Updated 2.39pm - Added Environment Minister comments
The Azure Window has collapsed and it is not just the top part which has fallen off - even the stacks have gone.
Roger Chessell, a Xagħra resident, was at Dwejra when the window collapsed at about 9.40am, having gone to take pictures of the storm.
“There was a big raging sea beneath the window,” he told the Times of Malta.
“Suddenly, the arch collapsed into the sea with a loud whoomph, throwing up a huge spray. By the time the spray had faded, the stack had gone too."
READ: Ripples from the window's collapse spread across the globe
In a press conference, Environment Minister Jose Herrera said several studies had shown that no man-made intervention could have prevented the collapse.
Gozo Minister Anton Refalo likened the event to "losing a part of yourself" but was keen to stress that Gozo had a lot to offer apart from the Azure Window.
Tourism Minister Edward Zammit Lewis described the window as a marketing asset that had now been lost, but expressed confidence that Gozitan tourism would weather the blow.
Strong gale force winds hit Malta yesterday, even leading Gozo Channel to suspend its services.
Prime Minister Joseph Muscat tweeted the news about the window this morning.
I have just been informed that the beautiful Tieqa tad-Dwejra in #Gozo has collapsed. Updates soon.— Joseph Muscat (@JosephMuscat_JM) March 8, 2017
The site from where one could admire it-Tieqa tad-Dwejra. Heartbreaking. pic.twitter.com/S4XV6MyKRu— Joseph Muscat (@JosephMuscat_JM) March 8, 2017
Reports commissioned over the years indicated that this landmark would be hard hit by unavoidable natural corrosion. That sad day arrived.— Joseph Muscat (@JosephMuscat_JM) March 8, 2017
“It is as if we never had an Azure Window,” one person said.
Opposition leader Simon Busuttil also tweeted, describing this as "a sad day for Malta".
This is a sad day for #Malta. We have just lost an icon of our country's natural beauty. https://t.co/Rgu8BeRKm2— Simon Busuttil (@SimonBusuttil) March 8, 2017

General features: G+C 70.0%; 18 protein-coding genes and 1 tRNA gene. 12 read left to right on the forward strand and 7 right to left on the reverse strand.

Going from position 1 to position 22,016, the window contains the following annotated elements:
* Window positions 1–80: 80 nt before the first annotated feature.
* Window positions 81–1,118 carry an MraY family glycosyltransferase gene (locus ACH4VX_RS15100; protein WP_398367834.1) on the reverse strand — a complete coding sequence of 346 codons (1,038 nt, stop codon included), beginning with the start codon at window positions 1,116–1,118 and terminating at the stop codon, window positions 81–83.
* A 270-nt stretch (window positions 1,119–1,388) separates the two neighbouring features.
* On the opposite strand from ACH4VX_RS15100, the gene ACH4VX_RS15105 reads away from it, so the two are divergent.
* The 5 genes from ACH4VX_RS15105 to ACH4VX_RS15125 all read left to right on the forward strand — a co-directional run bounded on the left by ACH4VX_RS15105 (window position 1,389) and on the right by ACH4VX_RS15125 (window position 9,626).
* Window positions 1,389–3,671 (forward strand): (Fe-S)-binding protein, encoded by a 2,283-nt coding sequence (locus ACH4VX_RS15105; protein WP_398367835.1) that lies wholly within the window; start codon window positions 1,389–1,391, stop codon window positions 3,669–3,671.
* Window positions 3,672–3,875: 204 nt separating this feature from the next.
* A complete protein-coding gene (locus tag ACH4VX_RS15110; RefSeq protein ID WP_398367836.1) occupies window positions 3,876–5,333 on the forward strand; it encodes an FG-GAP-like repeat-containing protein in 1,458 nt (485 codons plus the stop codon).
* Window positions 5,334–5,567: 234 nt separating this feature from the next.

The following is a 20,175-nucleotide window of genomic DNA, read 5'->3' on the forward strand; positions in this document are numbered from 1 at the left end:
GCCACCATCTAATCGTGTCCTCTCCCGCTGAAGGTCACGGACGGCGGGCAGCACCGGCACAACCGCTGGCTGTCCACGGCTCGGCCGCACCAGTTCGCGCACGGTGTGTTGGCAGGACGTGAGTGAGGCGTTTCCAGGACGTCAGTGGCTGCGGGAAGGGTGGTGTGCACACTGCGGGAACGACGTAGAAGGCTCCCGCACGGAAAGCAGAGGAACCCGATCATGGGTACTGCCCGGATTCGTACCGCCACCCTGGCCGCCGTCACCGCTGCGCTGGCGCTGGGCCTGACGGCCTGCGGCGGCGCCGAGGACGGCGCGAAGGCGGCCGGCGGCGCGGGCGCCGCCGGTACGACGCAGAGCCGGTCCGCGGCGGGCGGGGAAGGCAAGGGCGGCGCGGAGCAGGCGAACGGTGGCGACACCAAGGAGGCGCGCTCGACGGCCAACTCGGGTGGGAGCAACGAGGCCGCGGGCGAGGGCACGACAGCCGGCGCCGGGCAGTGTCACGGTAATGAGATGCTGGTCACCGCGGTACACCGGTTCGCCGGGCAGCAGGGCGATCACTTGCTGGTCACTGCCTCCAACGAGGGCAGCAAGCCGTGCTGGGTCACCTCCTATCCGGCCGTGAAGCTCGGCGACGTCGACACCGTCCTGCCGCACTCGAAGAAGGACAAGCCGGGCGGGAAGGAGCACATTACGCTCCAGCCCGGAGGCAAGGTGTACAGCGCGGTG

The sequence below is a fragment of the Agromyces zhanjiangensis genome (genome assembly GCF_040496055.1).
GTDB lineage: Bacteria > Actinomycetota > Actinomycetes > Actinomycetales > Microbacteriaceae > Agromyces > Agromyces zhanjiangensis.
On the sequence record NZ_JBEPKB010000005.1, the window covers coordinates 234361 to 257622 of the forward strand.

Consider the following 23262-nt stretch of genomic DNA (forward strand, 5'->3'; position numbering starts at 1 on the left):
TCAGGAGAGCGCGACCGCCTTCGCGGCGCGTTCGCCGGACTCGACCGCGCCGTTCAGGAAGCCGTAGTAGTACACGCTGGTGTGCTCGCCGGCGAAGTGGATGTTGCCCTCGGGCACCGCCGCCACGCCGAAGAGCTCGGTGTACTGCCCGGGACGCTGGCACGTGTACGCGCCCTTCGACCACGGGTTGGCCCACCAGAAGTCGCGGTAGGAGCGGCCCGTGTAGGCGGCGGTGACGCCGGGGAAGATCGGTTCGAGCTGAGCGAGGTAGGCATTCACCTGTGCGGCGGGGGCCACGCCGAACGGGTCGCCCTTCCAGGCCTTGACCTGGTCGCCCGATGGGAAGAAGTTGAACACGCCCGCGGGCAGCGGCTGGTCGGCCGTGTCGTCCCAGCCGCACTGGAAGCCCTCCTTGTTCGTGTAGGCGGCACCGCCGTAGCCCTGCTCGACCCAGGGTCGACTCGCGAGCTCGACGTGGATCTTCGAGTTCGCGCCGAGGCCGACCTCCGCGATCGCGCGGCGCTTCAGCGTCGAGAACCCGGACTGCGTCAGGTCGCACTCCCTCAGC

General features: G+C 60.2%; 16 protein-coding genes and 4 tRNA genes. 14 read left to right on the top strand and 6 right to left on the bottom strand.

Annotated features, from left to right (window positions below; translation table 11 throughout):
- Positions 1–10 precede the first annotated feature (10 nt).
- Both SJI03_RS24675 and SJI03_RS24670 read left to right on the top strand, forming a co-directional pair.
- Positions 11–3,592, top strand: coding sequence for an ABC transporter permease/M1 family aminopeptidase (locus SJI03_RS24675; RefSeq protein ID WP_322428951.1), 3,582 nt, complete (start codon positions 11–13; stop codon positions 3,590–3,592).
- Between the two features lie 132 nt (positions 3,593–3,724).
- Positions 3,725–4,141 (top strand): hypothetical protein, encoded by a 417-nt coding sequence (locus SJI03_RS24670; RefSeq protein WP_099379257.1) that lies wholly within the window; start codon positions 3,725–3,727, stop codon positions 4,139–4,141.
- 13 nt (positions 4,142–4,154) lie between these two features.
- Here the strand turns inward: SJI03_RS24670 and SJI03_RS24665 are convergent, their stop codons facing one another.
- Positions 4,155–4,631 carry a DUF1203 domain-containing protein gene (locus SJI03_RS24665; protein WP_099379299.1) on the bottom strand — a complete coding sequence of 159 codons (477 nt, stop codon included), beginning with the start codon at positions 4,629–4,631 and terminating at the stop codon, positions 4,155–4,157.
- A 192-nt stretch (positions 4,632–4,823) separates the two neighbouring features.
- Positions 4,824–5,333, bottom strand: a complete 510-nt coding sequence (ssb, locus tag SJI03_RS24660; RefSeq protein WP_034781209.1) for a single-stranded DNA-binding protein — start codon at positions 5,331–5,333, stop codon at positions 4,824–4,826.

As soon as the news hit the headlines, many Gozitans started heading towards the area wanting to see what had happened with their own eyes.
Many were on site by mid-morning, still unable to believe what had happened.
The police later issued on appeal on Facebook calling on people to avoid the area.
The Gozo Tourism Association issued a statement saying that the inevitable had happened and the island lost one of its iconic beauties.
"The flagship of the Gozitan touristic sites has sunk in its same birth place from where for thousands of years, it stood high and proud heralding one of the natural beauties our little island is endowed with," the Association said.
"The much promoted Azure window is no more, and only millions of photographs remain as testimony of this touristic spot."
They said that although Dwejra had been "orphaned" with the loss, the tourism community in Gozo believed Dwejra would continue to thousands of tourists every day.
"The Azure window’s demise should serve as an eye-opener to all concerned to look after and maintain and protect where possible, the touristic sites this little Island has to offer."
Only last January, rough seas had exposed the fragility of the iconic site, with waves breaking off a large slab at the base of one of its cliffs.
READ: Rough seas chip away at the Azure Window
A three-month geological study published in 2013 had concluded that while erosion was inevitable, the structure was not in imminent danger of collapsing.
At the time, geologists had said that the Azure Window was likely to survive for "decades" to come.
Concerns about its long-term future grew over the past year, and a steering committee tasked with overseeing the site's management was recomposed after a three-year hiatus.
The government had also made walking across the arch a fineable offence - but enforcement was lacking.
The Azure Window was created after two limestone sea caves collapsed. It was one of the Maltese Islands' most distinctive sites, attracting thousands of tourists every year.
Life today also came to an end for a very old tree at Rabat, just at the foot of Saqqajja Hill, another victim of the winds.
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